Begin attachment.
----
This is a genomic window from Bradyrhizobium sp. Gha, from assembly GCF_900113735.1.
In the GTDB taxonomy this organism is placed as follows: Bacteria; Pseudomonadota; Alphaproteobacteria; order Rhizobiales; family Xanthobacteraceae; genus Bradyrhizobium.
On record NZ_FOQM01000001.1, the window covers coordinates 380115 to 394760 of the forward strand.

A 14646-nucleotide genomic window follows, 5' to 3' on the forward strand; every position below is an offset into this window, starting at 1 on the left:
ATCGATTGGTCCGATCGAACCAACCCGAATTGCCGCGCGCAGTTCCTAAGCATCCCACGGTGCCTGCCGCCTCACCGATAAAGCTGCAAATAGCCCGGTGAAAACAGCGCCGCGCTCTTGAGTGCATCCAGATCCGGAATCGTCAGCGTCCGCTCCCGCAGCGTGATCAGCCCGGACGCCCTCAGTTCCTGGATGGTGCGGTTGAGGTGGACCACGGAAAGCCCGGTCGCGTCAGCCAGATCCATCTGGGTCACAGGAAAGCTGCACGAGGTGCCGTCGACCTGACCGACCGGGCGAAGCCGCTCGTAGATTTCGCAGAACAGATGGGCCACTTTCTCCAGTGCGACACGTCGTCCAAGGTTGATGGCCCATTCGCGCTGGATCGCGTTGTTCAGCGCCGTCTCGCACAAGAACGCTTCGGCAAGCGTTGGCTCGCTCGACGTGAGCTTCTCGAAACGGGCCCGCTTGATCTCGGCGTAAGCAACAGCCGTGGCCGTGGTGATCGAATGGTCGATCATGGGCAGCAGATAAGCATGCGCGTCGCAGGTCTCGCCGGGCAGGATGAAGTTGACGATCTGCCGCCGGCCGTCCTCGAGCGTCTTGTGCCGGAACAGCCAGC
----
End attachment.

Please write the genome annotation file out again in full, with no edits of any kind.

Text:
This is a genomic window from Bradyrhizobium sp. Gha, from assembly GCF_900113735.1.
In the GTDB taxonomy this organism is placed as follows: Bacteria; Pseudomonadota; Alphaproteobacteria; order Rhizobiales; family Xanthobacteraceae; genus Bradyrhizobium.
On record NZ_FOQM01000001.1, the window covers coordinates 380115 to 394760 of the forward strand.

A 14646-nucleotide genomic window follows, 5' to 3' on the forward strand; every position below is an offset into this window, starting at 1 on the left:
ATCGATTGGTCCGATCGAACCAACCCGAATTGCCGCGCGCAGTTCCTAAGCATCCCACGGTGCCTGCCGCCTCACCGATAAAGCTGCAAATAGCCCGGTGAAAACAGCGCCGCGCTCTTGAGTGCATCCAGATCCGGAATCGTCAGCGTCCGCTCCCGCAGCGTGATCAGCCCGGACGCCCTCAGTTCCTGGATGGTGCGGTTGAGGTGGACCACGGAAAGCCCGGTCGCGTCAGCCAGATCCATCTGGGTCACAGGAAAGCTGCACGAGGTGCCGTCGACCTGACCGACCGGGCGAAGCCGCTCGTAGATTTCGCAGAACAGATGGGCCACTTTCTCCAGTGCGACACGTCGTCCAAGGTTGATGGCCCATTCGCGCTGGATCGCGTTGTTCAGCGCCGTCTCGCACAAGAACGCTTCGGCAAGCGTTGGCTCGCTCGACGTGAGCTTCTCGAAACGGGCCCGCTTGATCTCGGCGTAAGCAACAGCCGTGGCCGTGGTGATCGAATGGTCGATCATGGGCAGCAGATAAGCATGCGCGTCGCAGGTCTCGCCGGGCAGGATGAAGTTGACGATCTGCCGCCGGCCGTCCTCGAGCGTCTTGTGCCGGAACAGCCAGC